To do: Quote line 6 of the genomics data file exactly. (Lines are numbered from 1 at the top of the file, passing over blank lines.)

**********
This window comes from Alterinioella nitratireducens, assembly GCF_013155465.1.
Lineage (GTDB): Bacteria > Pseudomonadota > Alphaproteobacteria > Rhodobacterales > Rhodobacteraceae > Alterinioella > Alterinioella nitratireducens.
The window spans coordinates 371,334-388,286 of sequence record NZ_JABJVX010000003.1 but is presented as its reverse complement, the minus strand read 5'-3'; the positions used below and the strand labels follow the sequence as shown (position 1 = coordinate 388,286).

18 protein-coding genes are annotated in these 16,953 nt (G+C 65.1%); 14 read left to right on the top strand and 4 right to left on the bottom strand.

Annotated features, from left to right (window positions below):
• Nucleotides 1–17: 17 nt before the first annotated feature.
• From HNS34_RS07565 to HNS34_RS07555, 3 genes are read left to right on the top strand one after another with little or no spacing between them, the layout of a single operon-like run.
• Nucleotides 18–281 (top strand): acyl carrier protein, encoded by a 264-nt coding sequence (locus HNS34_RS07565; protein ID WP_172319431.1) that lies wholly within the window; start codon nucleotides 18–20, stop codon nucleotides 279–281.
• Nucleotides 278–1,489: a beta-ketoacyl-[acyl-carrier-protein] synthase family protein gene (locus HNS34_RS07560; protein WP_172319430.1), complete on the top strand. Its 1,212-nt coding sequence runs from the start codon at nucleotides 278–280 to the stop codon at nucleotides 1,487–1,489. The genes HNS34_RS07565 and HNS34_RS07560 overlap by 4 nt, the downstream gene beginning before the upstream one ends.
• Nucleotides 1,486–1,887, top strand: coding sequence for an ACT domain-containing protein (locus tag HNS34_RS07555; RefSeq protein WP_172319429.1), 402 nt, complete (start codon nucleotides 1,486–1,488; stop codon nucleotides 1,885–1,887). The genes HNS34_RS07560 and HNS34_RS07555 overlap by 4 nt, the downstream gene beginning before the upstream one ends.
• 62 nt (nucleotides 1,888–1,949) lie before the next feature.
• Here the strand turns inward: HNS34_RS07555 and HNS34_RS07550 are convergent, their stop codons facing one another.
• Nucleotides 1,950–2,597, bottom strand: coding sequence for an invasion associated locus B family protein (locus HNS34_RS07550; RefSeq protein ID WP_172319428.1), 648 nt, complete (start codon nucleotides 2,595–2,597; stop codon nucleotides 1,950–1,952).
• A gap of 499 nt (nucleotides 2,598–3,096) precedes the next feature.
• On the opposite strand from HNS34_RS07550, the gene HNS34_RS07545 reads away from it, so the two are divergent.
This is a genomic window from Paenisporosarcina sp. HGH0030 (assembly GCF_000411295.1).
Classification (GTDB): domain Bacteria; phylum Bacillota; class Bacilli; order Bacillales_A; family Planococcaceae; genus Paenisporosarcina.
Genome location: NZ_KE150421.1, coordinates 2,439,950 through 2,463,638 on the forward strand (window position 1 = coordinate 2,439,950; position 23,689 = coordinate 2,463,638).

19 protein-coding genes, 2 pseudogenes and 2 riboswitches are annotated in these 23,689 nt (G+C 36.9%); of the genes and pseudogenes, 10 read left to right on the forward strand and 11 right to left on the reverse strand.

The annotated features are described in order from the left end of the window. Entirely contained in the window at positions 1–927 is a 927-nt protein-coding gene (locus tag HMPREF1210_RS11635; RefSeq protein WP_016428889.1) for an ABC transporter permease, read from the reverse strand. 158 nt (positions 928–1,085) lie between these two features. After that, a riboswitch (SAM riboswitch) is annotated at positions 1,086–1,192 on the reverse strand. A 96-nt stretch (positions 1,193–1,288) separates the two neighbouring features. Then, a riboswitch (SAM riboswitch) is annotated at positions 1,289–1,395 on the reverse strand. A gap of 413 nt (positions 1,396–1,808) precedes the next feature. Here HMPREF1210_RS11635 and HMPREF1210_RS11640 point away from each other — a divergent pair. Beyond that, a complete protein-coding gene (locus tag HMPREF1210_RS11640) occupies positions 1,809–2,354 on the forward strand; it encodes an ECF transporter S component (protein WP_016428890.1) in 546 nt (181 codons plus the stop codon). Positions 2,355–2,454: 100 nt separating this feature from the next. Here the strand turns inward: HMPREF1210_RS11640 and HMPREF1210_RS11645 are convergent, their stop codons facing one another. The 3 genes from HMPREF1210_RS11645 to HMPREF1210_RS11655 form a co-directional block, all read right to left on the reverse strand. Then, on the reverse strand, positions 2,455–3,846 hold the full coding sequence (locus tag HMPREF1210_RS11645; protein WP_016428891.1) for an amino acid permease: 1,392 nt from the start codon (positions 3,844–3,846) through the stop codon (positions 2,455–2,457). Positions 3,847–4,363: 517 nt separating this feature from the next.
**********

• Nucleotides 1–17: 17 nt before the first annotated feature.